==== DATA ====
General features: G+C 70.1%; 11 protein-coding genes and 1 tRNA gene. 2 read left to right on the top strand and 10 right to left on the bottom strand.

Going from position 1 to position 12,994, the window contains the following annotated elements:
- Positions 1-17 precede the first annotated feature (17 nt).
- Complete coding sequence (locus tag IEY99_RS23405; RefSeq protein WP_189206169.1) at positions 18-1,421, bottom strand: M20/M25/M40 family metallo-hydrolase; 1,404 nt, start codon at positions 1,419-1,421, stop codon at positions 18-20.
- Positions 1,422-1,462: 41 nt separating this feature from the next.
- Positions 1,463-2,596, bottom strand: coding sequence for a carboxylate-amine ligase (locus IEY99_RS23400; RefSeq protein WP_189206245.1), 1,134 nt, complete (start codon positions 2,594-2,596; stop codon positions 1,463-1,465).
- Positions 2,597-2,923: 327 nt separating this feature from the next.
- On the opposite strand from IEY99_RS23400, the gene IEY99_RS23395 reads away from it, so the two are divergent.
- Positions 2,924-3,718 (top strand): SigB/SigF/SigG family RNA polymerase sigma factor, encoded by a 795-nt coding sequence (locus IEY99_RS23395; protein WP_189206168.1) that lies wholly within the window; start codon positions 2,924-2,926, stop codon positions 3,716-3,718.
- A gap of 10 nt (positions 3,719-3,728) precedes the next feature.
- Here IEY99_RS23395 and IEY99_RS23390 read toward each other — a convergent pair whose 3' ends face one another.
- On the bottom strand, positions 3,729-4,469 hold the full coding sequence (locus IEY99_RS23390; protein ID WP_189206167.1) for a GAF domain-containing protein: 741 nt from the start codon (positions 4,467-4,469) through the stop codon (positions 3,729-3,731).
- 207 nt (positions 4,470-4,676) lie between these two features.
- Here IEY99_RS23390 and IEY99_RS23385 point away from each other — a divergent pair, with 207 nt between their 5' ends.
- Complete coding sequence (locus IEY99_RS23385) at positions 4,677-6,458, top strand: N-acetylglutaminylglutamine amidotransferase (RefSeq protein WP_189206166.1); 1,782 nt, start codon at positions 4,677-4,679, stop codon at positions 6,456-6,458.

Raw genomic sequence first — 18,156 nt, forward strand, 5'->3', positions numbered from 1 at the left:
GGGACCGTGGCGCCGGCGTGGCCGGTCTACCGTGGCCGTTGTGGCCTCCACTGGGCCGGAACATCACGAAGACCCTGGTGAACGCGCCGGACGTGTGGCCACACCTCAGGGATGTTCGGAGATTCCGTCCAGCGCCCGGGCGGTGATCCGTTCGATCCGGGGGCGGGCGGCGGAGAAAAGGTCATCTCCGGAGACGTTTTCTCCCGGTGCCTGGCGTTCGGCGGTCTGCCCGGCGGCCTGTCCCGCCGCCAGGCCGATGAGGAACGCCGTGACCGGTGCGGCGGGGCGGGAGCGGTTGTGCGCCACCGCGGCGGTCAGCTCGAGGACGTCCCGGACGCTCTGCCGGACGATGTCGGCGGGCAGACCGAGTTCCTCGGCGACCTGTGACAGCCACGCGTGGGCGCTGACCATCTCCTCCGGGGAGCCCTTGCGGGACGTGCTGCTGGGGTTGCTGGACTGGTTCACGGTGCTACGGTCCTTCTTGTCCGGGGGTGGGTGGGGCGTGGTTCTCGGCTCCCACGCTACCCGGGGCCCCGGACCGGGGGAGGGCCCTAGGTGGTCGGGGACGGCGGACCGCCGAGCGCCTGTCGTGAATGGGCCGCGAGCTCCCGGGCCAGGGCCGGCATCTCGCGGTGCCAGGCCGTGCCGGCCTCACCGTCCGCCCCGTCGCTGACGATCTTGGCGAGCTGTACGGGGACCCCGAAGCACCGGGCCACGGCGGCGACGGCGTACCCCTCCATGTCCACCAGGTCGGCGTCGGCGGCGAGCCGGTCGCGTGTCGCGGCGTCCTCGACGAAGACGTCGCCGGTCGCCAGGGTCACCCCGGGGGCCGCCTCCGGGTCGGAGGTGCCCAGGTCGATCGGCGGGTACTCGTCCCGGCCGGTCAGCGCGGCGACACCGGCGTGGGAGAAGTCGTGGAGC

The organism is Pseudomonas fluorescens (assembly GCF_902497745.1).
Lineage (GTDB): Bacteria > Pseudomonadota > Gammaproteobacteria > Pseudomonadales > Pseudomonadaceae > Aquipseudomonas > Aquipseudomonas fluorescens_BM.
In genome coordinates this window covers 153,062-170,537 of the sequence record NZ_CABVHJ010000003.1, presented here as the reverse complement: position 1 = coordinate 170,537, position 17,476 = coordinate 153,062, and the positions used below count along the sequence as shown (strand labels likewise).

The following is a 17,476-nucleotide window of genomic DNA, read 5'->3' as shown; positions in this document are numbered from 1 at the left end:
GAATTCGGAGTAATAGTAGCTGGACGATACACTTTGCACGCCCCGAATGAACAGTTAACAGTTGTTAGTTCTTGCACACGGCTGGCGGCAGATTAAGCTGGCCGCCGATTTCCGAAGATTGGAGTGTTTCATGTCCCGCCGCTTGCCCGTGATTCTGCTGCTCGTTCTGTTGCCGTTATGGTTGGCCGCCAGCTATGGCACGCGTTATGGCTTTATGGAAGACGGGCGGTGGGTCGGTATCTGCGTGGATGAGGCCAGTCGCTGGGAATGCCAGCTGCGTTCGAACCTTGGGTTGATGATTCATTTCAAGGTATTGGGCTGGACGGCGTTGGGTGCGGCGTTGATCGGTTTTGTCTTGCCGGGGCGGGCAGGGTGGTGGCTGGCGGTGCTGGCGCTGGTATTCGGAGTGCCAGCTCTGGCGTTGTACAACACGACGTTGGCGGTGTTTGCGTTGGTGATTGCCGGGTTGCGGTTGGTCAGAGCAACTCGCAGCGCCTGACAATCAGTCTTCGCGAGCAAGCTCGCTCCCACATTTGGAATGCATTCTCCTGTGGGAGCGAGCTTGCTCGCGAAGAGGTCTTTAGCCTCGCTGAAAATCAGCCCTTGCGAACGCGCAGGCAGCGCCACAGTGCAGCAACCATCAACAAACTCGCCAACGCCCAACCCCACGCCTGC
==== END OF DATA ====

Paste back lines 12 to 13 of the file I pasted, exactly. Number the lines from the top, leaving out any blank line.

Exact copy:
- On the bottom strand, positions 3,729-4,469 hold the full coding sequence (locus IEY99_RS23390; protein ID WP_189206167.1) for a GAF domain-containing protein: 741 nt from the start codon (positions 4,467-4,469) through the stop codon (positions 3,729-3,731).
- 207 nt (positions 4,470-4,676) lie between these two features.